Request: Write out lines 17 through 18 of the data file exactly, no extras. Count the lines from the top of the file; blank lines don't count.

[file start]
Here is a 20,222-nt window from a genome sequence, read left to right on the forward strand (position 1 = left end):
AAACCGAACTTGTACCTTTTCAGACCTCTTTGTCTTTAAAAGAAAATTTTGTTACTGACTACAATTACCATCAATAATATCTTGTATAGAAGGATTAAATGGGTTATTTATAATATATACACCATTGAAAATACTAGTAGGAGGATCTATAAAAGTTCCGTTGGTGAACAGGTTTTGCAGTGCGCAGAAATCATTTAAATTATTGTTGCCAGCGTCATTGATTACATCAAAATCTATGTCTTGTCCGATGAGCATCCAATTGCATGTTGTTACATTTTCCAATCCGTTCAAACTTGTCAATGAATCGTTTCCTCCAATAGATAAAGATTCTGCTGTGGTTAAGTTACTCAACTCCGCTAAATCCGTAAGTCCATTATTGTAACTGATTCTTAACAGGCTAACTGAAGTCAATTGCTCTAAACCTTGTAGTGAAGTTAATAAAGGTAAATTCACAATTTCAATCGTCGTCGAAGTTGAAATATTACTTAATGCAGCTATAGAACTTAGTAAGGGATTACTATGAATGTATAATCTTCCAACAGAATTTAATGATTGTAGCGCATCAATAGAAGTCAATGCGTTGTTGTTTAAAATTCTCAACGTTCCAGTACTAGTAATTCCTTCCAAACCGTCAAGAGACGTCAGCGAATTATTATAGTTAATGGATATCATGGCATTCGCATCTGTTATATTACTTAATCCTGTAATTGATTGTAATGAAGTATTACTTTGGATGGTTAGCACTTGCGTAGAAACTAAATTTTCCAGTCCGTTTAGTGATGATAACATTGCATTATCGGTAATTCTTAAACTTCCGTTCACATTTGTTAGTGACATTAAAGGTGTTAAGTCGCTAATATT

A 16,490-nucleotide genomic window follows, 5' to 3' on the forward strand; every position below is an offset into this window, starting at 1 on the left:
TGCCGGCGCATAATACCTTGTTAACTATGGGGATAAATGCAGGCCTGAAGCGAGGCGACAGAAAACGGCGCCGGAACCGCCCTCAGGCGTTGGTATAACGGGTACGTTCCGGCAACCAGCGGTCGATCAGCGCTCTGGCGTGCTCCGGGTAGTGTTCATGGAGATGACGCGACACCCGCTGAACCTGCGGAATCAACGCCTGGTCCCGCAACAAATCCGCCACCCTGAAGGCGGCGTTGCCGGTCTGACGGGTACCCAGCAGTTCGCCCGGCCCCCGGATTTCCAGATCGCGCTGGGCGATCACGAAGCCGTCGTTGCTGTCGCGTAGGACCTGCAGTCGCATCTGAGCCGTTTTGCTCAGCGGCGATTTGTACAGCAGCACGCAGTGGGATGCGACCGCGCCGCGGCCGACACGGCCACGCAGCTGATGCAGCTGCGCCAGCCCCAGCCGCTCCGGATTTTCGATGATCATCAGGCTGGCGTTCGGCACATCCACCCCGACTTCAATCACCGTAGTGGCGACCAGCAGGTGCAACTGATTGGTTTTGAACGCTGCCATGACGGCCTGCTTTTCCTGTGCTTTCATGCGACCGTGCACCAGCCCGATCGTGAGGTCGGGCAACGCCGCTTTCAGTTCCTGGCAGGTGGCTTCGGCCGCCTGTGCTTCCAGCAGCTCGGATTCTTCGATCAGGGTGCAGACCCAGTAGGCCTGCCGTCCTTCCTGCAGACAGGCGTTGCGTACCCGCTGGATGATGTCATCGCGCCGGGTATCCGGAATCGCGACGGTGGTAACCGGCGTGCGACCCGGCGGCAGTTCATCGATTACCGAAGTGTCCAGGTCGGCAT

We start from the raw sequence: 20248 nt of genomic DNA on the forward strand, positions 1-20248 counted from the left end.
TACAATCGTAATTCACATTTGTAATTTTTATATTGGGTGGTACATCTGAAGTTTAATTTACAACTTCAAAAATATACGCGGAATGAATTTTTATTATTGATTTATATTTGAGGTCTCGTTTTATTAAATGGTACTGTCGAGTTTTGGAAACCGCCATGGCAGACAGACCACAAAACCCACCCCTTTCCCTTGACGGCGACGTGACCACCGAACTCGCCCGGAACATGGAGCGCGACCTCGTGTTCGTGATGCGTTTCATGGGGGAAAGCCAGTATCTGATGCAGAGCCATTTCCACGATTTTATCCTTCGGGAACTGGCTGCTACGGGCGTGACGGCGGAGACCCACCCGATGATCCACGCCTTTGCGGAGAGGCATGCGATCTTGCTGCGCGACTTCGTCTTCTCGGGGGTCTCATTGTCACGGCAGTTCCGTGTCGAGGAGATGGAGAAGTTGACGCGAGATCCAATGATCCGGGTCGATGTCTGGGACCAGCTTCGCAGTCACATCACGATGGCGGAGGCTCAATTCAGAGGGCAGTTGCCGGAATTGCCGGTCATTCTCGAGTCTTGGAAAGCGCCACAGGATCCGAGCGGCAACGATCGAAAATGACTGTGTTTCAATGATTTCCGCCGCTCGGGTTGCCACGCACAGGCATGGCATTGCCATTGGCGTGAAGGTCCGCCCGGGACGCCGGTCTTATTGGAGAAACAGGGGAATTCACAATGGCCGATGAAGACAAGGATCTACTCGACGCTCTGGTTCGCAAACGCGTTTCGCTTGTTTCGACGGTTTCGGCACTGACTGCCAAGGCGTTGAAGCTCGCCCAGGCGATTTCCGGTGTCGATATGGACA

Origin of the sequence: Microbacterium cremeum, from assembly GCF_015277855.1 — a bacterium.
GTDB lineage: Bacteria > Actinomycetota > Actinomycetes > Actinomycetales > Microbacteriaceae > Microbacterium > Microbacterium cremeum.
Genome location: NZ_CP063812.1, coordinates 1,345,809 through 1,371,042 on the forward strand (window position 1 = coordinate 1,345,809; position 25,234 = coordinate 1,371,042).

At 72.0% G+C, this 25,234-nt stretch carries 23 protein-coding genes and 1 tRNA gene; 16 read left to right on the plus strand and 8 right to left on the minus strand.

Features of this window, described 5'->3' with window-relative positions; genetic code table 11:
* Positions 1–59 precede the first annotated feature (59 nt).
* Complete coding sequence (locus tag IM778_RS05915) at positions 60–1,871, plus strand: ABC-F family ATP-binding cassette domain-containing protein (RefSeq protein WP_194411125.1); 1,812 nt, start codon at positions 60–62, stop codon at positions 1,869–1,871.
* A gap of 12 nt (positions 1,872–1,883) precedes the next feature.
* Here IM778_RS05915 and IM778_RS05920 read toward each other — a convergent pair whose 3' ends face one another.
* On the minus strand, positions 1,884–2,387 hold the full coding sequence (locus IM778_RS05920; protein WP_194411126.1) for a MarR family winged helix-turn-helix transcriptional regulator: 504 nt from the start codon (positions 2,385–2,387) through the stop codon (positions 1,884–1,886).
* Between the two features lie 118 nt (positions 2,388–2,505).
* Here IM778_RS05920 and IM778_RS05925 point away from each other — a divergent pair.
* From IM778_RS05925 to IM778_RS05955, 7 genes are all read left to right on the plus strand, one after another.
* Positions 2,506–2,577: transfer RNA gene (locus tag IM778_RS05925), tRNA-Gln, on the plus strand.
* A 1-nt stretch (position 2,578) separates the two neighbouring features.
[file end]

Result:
* Between the two features lie 118 nt (positions 2,388–2,505).
* Here IM778_RS05920 and IM778_RS05925 point away from each other — a divergent pair.